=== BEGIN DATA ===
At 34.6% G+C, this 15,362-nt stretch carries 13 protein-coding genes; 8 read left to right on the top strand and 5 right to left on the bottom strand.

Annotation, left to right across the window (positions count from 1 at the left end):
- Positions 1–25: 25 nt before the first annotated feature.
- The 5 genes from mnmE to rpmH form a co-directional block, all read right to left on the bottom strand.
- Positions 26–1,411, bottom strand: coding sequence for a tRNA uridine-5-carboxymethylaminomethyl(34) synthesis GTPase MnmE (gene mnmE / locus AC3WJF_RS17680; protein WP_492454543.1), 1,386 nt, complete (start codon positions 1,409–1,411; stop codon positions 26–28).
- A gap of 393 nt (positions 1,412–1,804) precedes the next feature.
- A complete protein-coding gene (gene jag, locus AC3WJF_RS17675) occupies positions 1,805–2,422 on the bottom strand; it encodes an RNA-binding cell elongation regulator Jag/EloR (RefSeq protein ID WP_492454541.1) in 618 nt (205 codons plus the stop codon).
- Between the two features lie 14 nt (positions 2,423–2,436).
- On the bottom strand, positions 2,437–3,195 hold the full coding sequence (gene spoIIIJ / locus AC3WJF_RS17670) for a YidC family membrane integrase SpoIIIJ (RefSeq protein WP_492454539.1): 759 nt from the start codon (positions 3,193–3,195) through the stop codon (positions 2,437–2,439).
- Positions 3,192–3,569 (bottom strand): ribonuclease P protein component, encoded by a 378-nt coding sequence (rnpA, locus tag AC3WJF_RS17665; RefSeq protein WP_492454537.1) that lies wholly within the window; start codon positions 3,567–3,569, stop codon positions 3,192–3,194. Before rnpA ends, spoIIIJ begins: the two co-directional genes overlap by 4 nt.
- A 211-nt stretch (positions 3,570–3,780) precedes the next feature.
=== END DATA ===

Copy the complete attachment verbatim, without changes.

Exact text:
At 34.6% G+C, this 15,362-nt stretch carries 13 protein-coding genes; 8 read left to right on the top strand and 5 right to left on the bottom strand.

Annotation, left to right across the window (positions count from 1 at the left end):
- Positions 1–25: 25 nt before the first annotated feature.
- The 5 genes from mnmE to rpmH form a co-directional block, all read right to left on the bottom strand.
- Positions 26–1,411, bottom strand: coding sequence for a tRNA uridine-5-carboxymethylaminomethyl(34) synthesis GTPase MnmE (gene mnmE / locus AC3WJF_RS17680; protein WP_492454543.1), 1,386 nt, complete (start codon positions 1,409–1,411; stop codon positions 26–28).
- A gap of 393 nt (positions 1,412–1,804) precedes the next feature.
- A complete protein-coding gene (gene jag, locus AC3WJF_RS17675) occupies positions 1,805–2,422 on the bottom strand; it encodes an RNA-binding cell elongation regulator Jag/EloR (RefSeq protein ID WP_492454541.1) in 618 nt (205 codons plus the stop codon).
- Between the two features lie 14 nt (positions 2,423–2,436).
- On the bottom strand, positions 2,437–3,195 hold the full coding sequence (gene spoIIIJ / locus AC3WJF_RS17670) for a YidC family membrane integrase SpoIIIJ (RefSeq protein WP_492454539.1): 759 nt from the start codon (positions 3,193–3,195) through the stop codon (positions 2,437–2,439).
- Positions 3,192–3,569 (bottom strand): ribonuclease P protein component, encoded by a 378-nt coding sequence (rnpA, locus tag AC3WJF_RS17665; RefSeq protein WP_492454537.1) that lies wholly within the window; start codon positions 3,567–3,569, stop codon positions 3,192–3,194. Before rnpA ends, spoIIIJ begins: the two co-directional genes overlap by 4 nt.
- A 211-nt stretch (positions 3,570–3,780) precedes the next feature.